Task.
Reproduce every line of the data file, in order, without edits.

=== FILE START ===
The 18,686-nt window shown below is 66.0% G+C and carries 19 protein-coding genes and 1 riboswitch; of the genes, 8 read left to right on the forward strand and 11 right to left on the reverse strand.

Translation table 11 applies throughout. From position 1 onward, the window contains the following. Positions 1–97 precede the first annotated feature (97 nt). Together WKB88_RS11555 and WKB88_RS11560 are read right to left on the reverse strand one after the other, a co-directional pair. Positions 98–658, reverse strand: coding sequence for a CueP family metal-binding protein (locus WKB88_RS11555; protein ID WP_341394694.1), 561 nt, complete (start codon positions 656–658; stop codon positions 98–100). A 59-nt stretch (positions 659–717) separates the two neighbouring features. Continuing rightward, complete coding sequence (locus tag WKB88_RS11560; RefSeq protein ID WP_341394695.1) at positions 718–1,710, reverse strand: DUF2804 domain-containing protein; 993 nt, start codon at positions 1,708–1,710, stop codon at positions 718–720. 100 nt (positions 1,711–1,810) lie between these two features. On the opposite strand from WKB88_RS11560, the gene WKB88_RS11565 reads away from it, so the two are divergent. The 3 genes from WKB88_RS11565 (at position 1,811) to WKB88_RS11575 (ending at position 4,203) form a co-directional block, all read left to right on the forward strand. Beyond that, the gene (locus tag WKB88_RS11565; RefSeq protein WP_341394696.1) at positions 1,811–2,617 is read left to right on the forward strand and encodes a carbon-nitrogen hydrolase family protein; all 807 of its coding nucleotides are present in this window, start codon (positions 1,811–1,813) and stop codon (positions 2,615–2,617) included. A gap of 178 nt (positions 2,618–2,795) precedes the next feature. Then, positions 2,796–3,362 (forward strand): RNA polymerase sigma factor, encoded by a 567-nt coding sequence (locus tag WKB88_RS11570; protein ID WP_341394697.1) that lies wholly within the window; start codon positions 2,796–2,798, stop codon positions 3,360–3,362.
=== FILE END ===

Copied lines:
The 18,686-nt window shown below is 66.0% G+C and carries 19 protein-coding genes and 1 riboswitch; of the genes, 8 read left to right on the forward strand and 11 right to left on the reverse strand.

Translation table 11 applies throughout. From position 1 onward, the window contains the following. Positions 1–97 precede the first annotated feature (97 nt). Together WKB88_RS11555 and WKB88_RS11560 are read right to left on the reverse strand one after the other, a co-directional pair. Positions 98–658, reverse strand: coding sequence for a CueP family metal-binding protein (locus WKB88_RS11555; protein ID WP_341394694.1), 561 nt, complete (start codon positions 656–658; stop codon positions 98–100). A 59-nt stretch (positions 659–717) separates the two neighbouring features. Continuing rightward, complete coding sequence (locus tag WKB88_RS11560; RefSeq protein ID WP_341394695.1) at positions 718–1,710, reverse strand: DUF2804 domain-containing protein; 993 nt, start codon at positions 1,708–1,710, stop codon at positions 718–720. 100 nt (positions 1,711–1,810) lie between these two features. On the opposite strand from WKB88_RS11560, the gene WKB88_RS11565 reads away from it, so the two are divergent. The 3 genes from WKB88_RS11565 (at position 1,811) to WKB88_RS11575 (ending at position 4,203) form a co-directional block, all read left to right on the forward strand. Beyond that, the gene (locus tag WKB88_RS11565; RefSeq protein WP_341394696.1) at positions 1,811–2,617 is read left to right on the forward strand and encodes a carbon-nitrogen hydrolase family protein; all 807 of its coding nucleotides are present in this window, start codon (positions 1,811–1,813) and stop codon (positions 2,615–2,617) included. A gap of 178 nt (positions 2,618–2,795) precedes the next feature. Then, positions 2,796–3,362 (forward strand): RNA polymerase sigma factor, encoded by a 567-nt coding sequence (locus tag WKB88_RS11570; protein ID WP_341394697.1) that lies wholly within the window; start codon positions 2,796–2,798, stop codon positions 3,360–3,362.